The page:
The moves involving Polycom reflect a collaboration market in a state of flux as vendors look to address new and growing demands brought on by such trends as greater workforce mobility, bring-your-own-device (BYOD), the Internet of things (IoT) and the cloud. The changes in the market over the past few of years include Nokia buying Alcatel-Lucent, Siemens Enterprise Communications becoming Unify and then being bought by Atos, ShoreTel releasing its Connect common UC platform, Avaya restructuring its leadership team and growing its services capabilities, and Lifesize moving aggressively to the cloud and spinning out of Logitech as an independent company.
The bid for Polycom was in line with McBee's goals of building a larger Mitel that is a more significant player in the enterprise communications space with greater capabilities in mobility and the cloud. About one in 10 Mitel customers use video, he said at the time the bid was announced, adding that having video in place will help the vendor expand its reach in the market.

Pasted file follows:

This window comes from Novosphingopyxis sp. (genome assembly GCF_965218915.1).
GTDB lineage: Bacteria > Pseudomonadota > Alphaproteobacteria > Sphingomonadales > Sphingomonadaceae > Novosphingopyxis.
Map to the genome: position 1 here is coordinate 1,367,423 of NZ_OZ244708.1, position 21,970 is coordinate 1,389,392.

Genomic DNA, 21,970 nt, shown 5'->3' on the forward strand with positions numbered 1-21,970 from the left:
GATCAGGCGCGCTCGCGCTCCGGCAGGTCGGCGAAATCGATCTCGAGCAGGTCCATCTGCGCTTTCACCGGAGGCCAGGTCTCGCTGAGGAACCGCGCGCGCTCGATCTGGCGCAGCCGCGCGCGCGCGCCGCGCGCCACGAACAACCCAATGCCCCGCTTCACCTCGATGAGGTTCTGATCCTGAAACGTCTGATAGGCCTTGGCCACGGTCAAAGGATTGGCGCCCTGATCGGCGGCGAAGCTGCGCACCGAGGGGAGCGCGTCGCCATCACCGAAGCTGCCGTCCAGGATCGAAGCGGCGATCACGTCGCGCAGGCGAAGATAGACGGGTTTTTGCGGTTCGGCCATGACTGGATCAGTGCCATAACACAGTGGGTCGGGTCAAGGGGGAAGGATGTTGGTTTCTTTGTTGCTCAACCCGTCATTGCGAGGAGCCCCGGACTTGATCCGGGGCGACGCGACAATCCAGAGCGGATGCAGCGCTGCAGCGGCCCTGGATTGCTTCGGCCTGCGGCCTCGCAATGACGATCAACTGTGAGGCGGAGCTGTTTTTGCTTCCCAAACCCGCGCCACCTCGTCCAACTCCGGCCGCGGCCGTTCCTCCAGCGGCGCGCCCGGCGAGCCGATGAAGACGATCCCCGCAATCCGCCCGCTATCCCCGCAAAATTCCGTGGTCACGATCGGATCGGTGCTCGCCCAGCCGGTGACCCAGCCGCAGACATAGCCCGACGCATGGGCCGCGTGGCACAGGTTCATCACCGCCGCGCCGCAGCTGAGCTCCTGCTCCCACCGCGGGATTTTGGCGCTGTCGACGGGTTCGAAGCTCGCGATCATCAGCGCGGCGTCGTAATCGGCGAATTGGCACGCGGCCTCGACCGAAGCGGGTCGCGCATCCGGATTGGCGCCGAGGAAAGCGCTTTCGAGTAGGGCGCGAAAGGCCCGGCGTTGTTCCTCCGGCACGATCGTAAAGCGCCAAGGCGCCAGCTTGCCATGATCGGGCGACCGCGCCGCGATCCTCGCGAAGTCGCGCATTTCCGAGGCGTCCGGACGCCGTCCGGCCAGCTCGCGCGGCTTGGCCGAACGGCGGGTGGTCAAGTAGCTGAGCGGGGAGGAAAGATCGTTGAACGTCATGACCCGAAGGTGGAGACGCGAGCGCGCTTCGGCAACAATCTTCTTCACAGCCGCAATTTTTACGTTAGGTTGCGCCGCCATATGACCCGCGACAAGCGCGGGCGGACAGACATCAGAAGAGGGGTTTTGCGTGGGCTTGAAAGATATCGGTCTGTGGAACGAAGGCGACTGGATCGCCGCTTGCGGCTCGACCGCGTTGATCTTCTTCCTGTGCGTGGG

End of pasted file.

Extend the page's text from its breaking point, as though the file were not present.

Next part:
Since taking over as CEO in 2011, McBee has argued that the communications space was ripe for consolidation and that Mitel would be a buyer rather than a seller. During his tenure, Mitel has bought Mavenir Systems and Aastra Technologies to broaden its mobility and cloud ambitions. In addition, Mitel in 2014 sought to buy UC vendor ShoreTel, but pulled its $574 million offer off the table after ShoreTel officials dismissed the offer as undervaluing their company.
Shareholders for both Polycom and Mitel were scheduled to vote on the deal July 29. Polycom cancelled its special stockholder meeting, but Mitel officials said the company was going ahead with its shareholder meeting, though a vote on buying Polycom was no longer on the agenda.